I sometimes get asked the question early in conversations with clients “why do I need an executive coach?” The short answer is, you don’t. The question is not really if you need a coach or not, the question is how good do you want to be? A coach is simply one of the tools that leaders can use to get better at what they do. An effective coach will bring three things to a leader that they don’t currently have.
• The power of observation: No matter how hard we try, we cannot look at our actions and words without our own bias built into how we interpret them. Usually if we think it’s a good idea to behave a certain way we will continue to think that unless someone convinces us otherwise. I worked with an executive once who was very forceful and fast paced during his team meetings. When I asked him why he was engaging his team that way he said, “I want to convey a sense of urgency.” In conversations with his team however what they were taking away was not urgency but panic. When I shared with the executive that his style in meetings was causing him to appear frantic and out of control he quickly shifted his approach. No leader can be effective by sending those signals. The right coach will watch and listen carefully and help you make those corrections early, before they become a problem.
• Unfiltered feedback: It’s nice to think that your team and your advisors are giving you candid, unfiltered information that you can use to make solid decisions about the business. Unfortunately, it’s rarely the case. It’s not that they don’t mean well but because you are the boss, people will tailor their interactions with you, especially if you respond to negative information poorly or appear to have your mind already made up. Others will soften the blow of negative or contrary facts or perceptions about you as a leader if they deliver them at all. Let’s face it, as the leader you have some level of control over the future of the people around you. You can’t expect unfiltered information in a setting like that. How many times have you seen an initiative backed forcefully by the CEO fail to be implemented? Even though sometimes it’s not right for the organization, rarely does anyone take the political risk associated with opposing it. I can’t count the number of executive meetings I have observed where after the meeting the attendees walk out questioning the decisions that were just made or the effectiveness of the leader. Maybe that’s not how it should be but it’s a very real dynamic in most organizations. A good coach will deliver the feedback you need to improve, not the spin that feels good. They will also help you create an environment where you get more of the unfiltered information you need from your team.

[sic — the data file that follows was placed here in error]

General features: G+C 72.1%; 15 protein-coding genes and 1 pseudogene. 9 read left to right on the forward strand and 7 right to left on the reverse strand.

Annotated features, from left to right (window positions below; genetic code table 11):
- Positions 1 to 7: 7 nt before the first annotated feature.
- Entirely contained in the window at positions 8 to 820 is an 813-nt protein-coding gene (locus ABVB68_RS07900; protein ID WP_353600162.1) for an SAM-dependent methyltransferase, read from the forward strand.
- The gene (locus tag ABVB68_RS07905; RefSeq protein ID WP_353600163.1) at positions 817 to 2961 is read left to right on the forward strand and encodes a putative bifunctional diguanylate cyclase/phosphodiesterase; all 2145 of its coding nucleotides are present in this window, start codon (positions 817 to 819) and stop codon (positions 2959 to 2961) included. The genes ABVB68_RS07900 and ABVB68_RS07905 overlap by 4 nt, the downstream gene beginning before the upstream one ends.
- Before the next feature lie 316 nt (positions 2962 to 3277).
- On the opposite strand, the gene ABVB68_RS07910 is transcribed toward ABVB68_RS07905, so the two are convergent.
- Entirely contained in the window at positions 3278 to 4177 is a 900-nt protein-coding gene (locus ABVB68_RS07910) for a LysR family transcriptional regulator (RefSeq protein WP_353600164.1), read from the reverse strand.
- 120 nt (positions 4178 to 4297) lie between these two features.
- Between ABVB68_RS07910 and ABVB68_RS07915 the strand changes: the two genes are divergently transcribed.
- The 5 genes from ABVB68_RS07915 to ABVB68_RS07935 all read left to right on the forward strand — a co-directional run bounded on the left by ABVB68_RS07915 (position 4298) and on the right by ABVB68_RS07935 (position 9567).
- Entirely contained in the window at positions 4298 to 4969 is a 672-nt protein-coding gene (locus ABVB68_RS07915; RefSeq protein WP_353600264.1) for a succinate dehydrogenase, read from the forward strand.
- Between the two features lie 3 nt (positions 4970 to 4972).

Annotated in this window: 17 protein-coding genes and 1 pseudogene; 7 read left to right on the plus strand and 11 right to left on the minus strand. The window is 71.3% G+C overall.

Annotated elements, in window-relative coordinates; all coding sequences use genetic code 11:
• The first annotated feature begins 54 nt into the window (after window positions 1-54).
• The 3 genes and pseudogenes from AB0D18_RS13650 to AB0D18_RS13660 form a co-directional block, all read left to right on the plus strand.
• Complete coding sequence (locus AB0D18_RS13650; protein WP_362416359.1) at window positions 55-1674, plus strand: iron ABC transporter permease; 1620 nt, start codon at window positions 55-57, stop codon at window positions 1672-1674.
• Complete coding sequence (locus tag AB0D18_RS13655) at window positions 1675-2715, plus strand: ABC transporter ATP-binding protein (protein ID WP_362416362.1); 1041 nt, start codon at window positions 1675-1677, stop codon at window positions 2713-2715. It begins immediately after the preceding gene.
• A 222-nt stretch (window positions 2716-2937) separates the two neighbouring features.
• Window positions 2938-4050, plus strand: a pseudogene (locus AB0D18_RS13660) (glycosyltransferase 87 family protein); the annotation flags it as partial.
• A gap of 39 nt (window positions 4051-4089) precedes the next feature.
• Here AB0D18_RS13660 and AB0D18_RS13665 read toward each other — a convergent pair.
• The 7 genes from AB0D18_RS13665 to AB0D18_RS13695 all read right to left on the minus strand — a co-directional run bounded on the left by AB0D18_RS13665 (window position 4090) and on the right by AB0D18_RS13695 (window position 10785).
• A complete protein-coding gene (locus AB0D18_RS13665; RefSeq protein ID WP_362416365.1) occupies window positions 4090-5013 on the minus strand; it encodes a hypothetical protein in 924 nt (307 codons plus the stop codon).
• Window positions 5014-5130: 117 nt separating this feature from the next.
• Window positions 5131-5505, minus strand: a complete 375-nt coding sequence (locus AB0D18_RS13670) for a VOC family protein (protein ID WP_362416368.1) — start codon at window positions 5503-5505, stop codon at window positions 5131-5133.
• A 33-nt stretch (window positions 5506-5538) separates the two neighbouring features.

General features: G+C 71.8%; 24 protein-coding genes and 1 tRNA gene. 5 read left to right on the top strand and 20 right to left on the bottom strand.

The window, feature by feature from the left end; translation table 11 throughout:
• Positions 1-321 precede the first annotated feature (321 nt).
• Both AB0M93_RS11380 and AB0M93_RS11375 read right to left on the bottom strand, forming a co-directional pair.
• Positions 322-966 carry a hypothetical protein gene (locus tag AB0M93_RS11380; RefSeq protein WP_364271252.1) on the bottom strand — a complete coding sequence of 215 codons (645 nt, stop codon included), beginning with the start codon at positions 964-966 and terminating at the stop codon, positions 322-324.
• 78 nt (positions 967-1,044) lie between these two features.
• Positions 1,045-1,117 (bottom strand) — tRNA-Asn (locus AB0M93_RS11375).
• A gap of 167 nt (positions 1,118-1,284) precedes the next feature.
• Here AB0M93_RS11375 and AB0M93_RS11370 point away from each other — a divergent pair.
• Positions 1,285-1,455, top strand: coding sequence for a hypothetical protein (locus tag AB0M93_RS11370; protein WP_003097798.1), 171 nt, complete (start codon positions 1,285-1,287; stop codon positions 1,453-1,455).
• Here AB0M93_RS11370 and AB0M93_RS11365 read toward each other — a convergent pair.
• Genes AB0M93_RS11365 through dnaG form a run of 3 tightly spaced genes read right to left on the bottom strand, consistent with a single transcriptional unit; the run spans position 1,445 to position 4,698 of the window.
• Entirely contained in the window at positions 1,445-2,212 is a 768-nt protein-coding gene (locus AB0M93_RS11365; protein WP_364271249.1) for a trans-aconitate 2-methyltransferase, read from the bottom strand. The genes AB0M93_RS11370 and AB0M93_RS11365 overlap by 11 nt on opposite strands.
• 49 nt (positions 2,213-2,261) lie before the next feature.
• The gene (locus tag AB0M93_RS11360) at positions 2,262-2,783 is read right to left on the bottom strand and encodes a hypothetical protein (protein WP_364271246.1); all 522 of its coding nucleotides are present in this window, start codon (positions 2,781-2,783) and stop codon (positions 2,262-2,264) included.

• A shift in perspective: An experienced coach has been in many business situations in different companies and industries both as a coach and as a participant. They are able to bring ideas and perspectives from the outside that you may not get from your team or your inner circle. Leading a business effectively is best done with a broad look at all of the issues rather than a narrow focus on the ones where you have the most experience and knowledge. Sometimes a simple question like “what will you do to ensure that this new strategy works in a culture that’s built to execute the old one?” goes a long way toward helping a leader think differently about the decisions they make and the process they use to execute those decisions. Coaches shouldn’t always come with the answers. What they should bring are the questions that help you find the right answers for you, your people and your business. Leadership is your job, helping you do it with a wide perspective is the coach’s job.
So the bottom line is that maybe you don’t need a coach. It’s simply a tool that can be used to improve your ability to lead others and run your business. How and if you engage a coach for yourself or other executives in your business is one of the many decisions that you make as a leader. If you are watching yourself closely without bias, getting factual, candid and unfiltered information from your team and already have the widest possible perspective on decisions you are making then you would receive little benefit from the coaching process. But if any of these things will make you a better leader, then an executive coach should be considered. Rarely does anyone completely achieve his or her potential as a leader without one.
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